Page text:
The Monterey Bay Aquarium is the best-known attraction in the area. And most visitors don’t realize it straddles both the City of Monterey as well as the City of Pacific Grove. But it's also one of the most expensive entry fees in town, and you don’t have to cough up $50 per adult to enjoy the marine life in the area.
Here are three other top attractions you can enjoy with your family for much less.
Pacific Grove Museum of Natural History
This small museum makes for a great morning or afternoon activity. And check their event calendar for talks and activities on the local animals, marine ecology and history of the area. They have several exhibits and activities that are kid-oriented, like a scavenger hunt, lots of taxidermy animals, a fossil pit they can dig in, and a willow nest and tunnel to explore in. Admission is just $8.95 for adults and $5.95 for youth, with kids 3 and under free…so you can take your whole family can enjoy the day here for the cost of one adult admission at the aquarium.
Hopkins Marine Station
Take a stroll along the Monterey Recreation Trail (watch out for bikes) towards the white buildings with the red roof. Where there’s a chain link fence, and usually a lot of people gathered, you will see a sure-fire place to spot harbor seals. If you drive, take care to park in a legal spot because the locals who live along this amazing coastline like to think it belongs only to them, so they will in misparked cars.
There are often docents in this area helping people to spot the seals. Although they may appear helpful, a few of these locals, Kim and Thom, have been instrumental in banning visitors from being able to rent local homes. So beware their purported love of the marine shoreline here. They only want you to enjoy it on their terms and only if you can afford to stay in pricey hotels and bed-and-breakfasts. And they certainly don’t want you walking up and down their streets, which they’ve made clear at city council meetings for years and led the sign campaign to keep visitors like you out of our city.
This is the West Coast’s oldest existing lighthouse and it’s still an active aid to navigation, operated by the United States Coast Guard, Department of Homeland Security, and owned by the City of Pacific Grove.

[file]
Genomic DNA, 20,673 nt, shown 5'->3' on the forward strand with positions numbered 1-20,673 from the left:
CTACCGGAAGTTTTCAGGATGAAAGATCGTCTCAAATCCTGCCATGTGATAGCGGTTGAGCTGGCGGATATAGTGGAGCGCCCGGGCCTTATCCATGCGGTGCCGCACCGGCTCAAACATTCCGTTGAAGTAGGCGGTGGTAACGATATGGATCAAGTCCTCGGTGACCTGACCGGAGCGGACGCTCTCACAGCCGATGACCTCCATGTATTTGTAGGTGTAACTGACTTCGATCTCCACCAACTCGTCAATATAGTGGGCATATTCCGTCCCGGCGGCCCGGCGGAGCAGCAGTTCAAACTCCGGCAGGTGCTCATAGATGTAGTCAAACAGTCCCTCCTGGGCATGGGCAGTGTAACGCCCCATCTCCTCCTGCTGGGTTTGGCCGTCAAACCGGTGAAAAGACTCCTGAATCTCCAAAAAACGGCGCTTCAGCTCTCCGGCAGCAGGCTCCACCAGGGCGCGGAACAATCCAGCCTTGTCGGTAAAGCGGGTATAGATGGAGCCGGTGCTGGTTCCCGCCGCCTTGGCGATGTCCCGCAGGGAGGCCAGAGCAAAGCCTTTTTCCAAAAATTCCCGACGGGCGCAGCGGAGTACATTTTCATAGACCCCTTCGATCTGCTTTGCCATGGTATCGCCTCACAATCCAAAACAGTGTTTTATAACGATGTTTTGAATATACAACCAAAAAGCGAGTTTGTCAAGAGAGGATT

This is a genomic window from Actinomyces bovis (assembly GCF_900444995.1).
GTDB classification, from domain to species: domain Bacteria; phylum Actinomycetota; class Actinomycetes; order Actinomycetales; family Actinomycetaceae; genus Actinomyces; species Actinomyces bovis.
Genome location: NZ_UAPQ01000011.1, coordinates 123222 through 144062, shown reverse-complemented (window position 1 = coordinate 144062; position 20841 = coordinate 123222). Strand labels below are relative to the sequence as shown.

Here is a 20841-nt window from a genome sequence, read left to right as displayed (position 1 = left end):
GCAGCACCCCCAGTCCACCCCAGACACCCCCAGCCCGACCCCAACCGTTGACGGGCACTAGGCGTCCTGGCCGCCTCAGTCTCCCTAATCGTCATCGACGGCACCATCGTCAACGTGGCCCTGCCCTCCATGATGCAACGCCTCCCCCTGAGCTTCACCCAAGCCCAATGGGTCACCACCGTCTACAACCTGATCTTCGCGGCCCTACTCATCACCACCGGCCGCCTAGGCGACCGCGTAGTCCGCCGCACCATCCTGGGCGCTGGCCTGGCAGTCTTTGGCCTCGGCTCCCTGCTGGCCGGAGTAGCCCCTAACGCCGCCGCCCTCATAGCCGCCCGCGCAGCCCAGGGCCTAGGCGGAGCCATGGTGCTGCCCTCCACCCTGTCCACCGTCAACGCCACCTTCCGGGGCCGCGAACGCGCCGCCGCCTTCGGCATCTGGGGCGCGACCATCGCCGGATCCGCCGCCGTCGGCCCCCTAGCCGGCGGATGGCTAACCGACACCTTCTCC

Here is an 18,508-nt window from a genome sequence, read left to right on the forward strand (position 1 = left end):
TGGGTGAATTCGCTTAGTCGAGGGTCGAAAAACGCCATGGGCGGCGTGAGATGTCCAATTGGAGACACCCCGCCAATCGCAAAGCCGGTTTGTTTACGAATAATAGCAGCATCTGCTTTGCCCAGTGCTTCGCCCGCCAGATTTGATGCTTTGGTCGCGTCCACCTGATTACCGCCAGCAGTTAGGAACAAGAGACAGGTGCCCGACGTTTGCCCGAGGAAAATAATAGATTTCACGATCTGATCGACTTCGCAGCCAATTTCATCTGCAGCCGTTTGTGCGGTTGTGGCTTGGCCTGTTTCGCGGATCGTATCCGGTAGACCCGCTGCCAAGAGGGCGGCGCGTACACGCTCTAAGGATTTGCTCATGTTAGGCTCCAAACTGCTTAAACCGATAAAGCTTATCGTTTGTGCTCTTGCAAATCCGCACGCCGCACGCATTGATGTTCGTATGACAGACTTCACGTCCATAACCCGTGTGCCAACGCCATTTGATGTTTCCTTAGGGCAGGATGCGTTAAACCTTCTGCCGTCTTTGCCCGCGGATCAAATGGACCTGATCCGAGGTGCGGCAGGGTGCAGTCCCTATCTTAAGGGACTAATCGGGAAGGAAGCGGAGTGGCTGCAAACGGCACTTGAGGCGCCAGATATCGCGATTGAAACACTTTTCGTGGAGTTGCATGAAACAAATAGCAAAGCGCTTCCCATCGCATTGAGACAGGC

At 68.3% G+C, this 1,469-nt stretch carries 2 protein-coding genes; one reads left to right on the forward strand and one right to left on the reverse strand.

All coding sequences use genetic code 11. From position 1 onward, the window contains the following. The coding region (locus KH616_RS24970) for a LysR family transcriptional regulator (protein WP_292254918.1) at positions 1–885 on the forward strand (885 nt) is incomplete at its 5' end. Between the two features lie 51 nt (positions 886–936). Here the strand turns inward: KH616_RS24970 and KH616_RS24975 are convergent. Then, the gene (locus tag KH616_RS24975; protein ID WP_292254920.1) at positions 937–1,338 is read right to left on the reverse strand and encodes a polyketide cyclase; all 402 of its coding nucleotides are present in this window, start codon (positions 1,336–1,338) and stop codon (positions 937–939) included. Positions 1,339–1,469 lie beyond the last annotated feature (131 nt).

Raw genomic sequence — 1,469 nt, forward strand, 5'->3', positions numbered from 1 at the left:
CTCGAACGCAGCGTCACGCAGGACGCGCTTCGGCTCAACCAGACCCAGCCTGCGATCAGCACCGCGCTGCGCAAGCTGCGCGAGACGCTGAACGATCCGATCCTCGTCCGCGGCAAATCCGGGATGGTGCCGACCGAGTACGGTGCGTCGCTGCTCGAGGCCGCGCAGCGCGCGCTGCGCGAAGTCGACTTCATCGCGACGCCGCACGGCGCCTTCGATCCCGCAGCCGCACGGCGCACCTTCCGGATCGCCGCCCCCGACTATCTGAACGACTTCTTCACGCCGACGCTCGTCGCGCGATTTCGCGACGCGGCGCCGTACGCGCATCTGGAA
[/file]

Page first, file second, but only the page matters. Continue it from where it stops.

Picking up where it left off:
The lighthouse is furnished as it was in the day of keeper Emily Fish, who served from 1893 to 1914, much of it as a widow. She was also keeper during the 1906 earthquake – famed for its damage to San Francisco – but which also damaged the lens and weakened our lighthouse tower.
The lighthouse is open 1–4pm, year round, five days a week (closed Tuesdays and Wednesdays and Thanksgiving Day, Christmas Day, and New Year's Day). Entrance donations of $4 for adults and $2 for kids are requested (6 and under free).
A Warm Welcome in Inhospitable Times
You might wonder about the salty edge to some of my posts – the usually unspoken local stories of seal docents who rally against outsiders or town that thrives on tourism but doesn’t want visitors renting our homes. To those of you who prefer to stay in homes – travelers with kids or couples with parents or families with grandparents, those with dietary restrictions like Celiac disease that require you to cook most of your own meals, or those who can’t easily afford the high rates our hotels and bed-and-breakfasts like to charge in order to enjoy our amazing coastline – we homesharers of Pacific Grove WELCOME YOU and will continue to, even when the city bans renting to you fur under 30 days.
Contact Mel to stay at our PG Jewelbox Cottages – a main cottage with king-size bed, bathroom, kitchen, living and dining AND a carriage house with a queen bed, clawfoot tub bathroom and mini games room.